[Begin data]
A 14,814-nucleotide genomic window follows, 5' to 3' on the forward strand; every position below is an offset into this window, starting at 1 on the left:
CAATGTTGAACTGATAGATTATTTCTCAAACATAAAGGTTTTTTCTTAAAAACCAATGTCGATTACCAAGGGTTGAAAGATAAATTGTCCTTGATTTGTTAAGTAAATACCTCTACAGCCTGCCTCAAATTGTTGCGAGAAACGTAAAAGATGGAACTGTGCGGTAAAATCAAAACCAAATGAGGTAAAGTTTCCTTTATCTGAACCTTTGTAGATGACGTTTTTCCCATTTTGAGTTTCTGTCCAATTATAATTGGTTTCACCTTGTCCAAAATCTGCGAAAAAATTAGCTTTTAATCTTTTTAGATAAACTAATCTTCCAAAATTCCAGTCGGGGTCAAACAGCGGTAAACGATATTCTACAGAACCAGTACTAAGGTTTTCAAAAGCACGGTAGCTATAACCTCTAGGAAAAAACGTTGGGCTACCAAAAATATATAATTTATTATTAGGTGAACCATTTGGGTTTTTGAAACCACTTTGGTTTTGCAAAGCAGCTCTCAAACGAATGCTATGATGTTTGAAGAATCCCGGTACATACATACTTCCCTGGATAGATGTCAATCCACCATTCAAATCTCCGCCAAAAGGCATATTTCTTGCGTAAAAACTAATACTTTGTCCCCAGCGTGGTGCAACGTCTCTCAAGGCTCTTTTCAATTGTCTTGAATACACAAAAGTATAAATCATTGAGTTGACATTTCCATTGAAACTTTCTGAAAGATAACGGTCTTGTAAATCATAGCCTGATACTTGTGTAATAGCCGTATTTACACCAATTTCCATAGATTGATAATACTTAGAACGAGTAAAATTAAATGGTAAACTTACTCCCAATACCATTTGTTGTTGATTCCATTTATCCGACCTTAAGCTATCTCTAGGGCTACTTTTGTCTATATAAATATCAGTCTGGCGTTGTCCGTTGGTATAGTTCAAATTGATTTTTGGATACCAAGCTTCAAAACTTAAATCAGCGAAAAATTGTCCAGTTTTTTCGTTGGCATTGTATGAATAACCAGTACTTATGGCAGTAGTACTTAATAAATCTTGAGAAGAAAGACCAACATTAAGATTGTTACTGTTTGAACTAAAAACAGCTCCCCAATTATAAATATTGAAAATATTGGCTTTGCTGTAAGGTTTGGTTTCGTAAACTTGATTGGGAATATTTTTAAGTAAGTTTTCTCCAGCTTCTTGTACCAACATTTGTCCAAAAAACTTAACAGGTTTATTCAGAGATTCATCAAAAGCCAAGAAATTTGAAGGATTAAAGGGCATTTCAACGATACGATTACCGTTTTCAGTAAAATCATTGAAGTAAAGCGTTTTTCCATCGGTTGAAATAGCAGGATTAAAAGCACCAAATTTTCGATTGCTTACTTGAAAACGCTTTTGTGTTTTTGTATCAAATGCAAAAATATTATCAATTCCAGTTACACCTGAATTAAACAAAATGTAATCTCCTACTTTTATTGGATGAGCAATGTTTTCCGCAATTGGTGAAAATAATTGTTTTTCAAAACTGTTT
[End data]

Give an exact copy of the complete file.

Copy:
A 14,814-nucleotide genomic window follows, 5' to 3' on the forward strand; every position below is an offset into this window, starting at 1 on the left:
CAATGTTGAACTGATAGATTATTTCTCAAACATAAAGGTTTTTTCTTAAAAACCAATGTCGATTACCAAGGGTTGAAAGATAAATTGTCCTTGATTTGTTAAGTAAATACCTCTACAGCCTGCCTCAAATTGTTGCGAGAAACGTAAAAGATGGAACTGTGCGGTAAAATCAAAACCAAATGAGGTAAAGTTTCCTTTATCTGAACCTTTGTAGATGACGTTTTTCCCATTTTGAGTTTCTGTCCAATTATAATTGGTTTCACCTTGTCCAAAATCTGCGAAAAAATTAGCTTTTAATCTTTTTAGATAAACTAATCTTCCAAAATTCCAGTCGGGGTCAAACAGCGGTAAACGATATTCTACAGAACCAGTACTAAGGTTTTCAAAAGCACGGTAGCTATAACCTCTAGGAAAAAACGTTGGGCTACCAAAAATATATAATTTATTATTAGGTGAACCATTTGGGTTTTTGAAACCACTTTGGTTTTGCAAAGCAGCTCTCAAACGAATGCTATGATGTTTGAAGAATCCCGGTACATACATACTTCCCTGGATAGATGTCAATCCACCATTCAAATCTCCGCCAAAAGGCATATTTCTTGCGTAAAAACTAATACTTTGTCCCCAGCGTGGTGCAACGTCTCTCAAGGCTCTTTTCAATTGTCTTGAATACACAAAAGTATAAATCATTGAGTTGACATTTCCATTGAAACTTTCTGAAAGATAACGGTCTTGTAAATCATAGCCTGATACTTGTGTAATAGCCGTATTTACACCAATTTCCATAGATTGATAATACTTAGAACGAGTAAAATTAAATGGTAAACTTACTCCCAATACCATTTGTTGTTGATTCCATTTATCCGACCTTAAGCTATCTCTAGGGCTACTTTTGTCTATATAAATATCAGTCTGGCGTTGTCCGTTGGTATAGTTCAAATTGATTTTTGGATACCAAGCTTCAAAACTTAAATCAGCGAAAAATTGTCCAGTTTTTTCGTTGGCATTGTATGAATAACCAGTACTTATGGCAGTAGTACTTAATAAATCTTGAGAAGAAAGACCAACATTAAGATTGTTACTGTTTGAACTAAAAACAGCTCCCCAATTATAAATATTGAAAATATTGGCTTTGCTGTAAGGTTTGGTTTCGTAAACTTGATTGGGAATATTTTTAAGTAAGTTTTCTCCAGCTTCTTGTACCAACATTTGTCCAAAAAACTTAACAGGTTTATTCAGAGATTCATCAAAAGCCAAGAAATTTGAAGGATTAAAGGGCATTTCAACGATACGATTACCGTTTTCAGTAAAATCATTGAAGTAAAGCGTTTTTCCATCGGTTGAAATAGCAGGATTAAAAGCACCAAATTTTCGATTGCTTACTTGAAAACGCTTTTGTGTTTTTGTATCAAATGCAAAAATATTATCAATTCCAGTTACACCTGAATTAAACAAAATGTAATCTCCTACTTTTATTGGATGAGCAATGTTTTCCGCAATTGGTGAAAATAATTGTTTTTCAAAACTGTTT